Summer 2021

Captain litho

Barnett Freedman: Designs for Modern Britain

Pallant House Gallery, Chichester, UK14 March – 1 November 2020Curator: Emma Mason, Catalogue: Barnett Freedman: Designs for Modern Britain, £24.95.

Design: Adrian Hunt, Editor: John Jervis, with essays by Ian Rogerson, Gill Clarke, Michael Twyman, Emma Mason and Fraser Muggeridge

Barnett Freedman (1901-56) was an artist / designer from a Jewish immigrant family who grasped the technology of his time and made it his own. Freedman’s auto-lithographs conjure a spirit of mid-century Englishness with such warm familiarity that it is easy to forget how non-establishment he was – the designer of the King’s Golden Jubilee stamp (1935) whose own parents had arrived from Russia a few years before he was born. Freedman’s early years and youth were marked by ill health and poverty, but he nevertheless acquired a substantial education, together with a gift for leadership and skills in music, drama and art. His fellow students nicknamed him ‘Soc’, short for Socrates. At the height of his career, printers called him ‘Captain’ …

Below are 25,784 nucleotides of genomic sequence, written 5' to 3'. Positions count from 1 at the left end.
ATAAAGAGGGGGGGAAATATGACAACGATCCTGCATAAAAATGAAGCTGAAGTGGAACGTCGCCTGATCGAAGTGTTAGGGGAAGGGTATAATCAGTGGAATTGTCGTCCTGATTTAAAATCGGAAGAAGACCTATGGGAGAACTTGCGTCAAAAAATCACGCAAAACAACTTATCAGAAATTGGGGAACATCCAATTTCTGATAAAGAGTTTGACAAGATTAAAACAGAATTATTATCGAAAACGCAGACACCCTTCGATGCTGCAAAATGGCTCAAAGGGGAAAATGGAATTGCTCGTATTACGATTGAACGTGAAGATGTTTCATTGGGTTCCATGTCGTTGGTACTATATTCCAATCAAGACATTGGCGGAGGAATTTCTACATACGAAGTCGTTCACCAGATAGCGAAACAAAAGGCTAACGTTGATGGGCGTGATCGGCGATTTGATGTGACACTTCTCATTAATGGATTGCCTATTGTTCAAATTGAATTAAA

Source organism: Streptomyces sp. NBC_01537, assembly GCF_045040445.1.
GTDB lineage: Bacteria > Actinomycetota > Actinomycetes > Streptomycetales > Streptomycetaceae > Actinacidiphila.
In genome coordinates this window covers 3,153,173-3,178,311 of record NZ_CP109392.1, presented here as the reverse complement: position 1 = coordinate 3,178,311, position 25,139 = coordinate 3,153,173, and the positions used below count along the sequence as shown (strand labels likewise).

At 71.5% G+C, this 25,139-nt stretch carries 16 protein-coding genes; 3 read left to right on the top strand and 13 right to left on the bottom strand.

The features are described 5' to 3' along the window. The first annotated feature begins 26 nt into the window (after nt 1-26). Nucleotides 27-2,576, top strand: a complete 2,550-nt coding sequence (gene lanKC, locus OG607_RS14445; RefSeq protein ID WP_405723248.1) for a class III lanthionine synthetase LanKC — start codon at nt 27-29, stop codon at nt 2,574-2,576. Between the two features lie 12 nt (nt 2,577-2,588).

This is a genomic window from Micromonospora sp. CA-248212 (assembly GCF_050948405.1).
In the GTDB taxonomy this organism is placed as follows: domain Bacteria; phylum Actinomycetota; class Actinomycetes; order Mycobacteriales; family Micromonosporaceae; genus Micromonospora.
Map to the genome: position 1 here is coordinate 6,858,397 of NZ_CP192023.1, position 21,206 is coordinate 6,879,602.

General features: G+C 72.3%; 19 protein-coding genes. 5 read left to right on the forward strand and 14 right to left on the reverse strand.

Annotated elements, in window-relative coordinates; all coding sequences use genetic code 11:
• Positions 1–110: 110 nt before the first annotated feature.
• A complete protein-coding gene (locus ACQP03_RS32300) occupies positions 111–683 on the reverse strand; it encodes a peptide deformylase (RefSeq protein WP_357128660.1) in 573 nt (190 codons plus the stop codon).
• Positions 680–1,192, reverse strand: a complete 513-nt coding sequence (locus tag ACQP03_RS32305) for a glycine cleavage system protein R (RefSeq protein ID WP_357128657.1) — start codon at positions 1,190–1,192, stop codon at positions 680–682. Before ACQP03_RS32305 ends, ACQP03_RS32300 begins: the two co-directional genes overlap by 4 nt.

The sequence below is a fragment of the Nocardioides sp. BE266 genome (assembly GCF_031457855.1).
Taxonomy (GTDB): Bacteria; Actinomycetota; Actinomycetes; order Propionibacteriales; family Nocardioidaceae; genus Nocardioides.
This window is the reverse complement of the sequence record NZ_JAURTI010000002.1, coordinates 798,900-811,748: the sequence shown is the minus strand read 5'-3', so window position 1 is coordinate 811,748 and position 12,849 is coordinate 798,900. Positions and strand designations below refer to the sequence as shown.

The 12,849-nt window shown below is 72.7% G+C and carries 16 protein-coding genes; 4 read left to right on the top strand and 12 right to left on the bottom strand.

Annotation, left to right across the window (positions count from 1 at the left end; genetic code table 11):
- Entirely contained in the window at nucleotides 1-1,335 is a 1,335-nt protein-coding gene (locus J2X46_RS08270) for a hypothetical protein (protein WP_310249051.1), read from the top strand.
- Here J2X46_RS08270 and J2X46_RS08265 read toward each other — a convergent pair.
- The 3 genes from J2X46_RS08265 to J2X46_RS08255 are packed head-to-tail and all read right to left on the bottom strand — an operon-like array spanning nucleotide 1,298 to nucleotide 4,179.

Barnett Freedman’s melancholy cover and spine for the first edition of Memoirs of an Infantry Officer (1930) by Siegfried Sassoon.
Top. The Darts Champion (1956) is one of Freedman’s last works, a Guinness lithograph that shows its subject from the point of view of a pub darts board.

John L. Walters, editor of Eye, London

Read the full version in Eye no. 101 vol. 26, 2021


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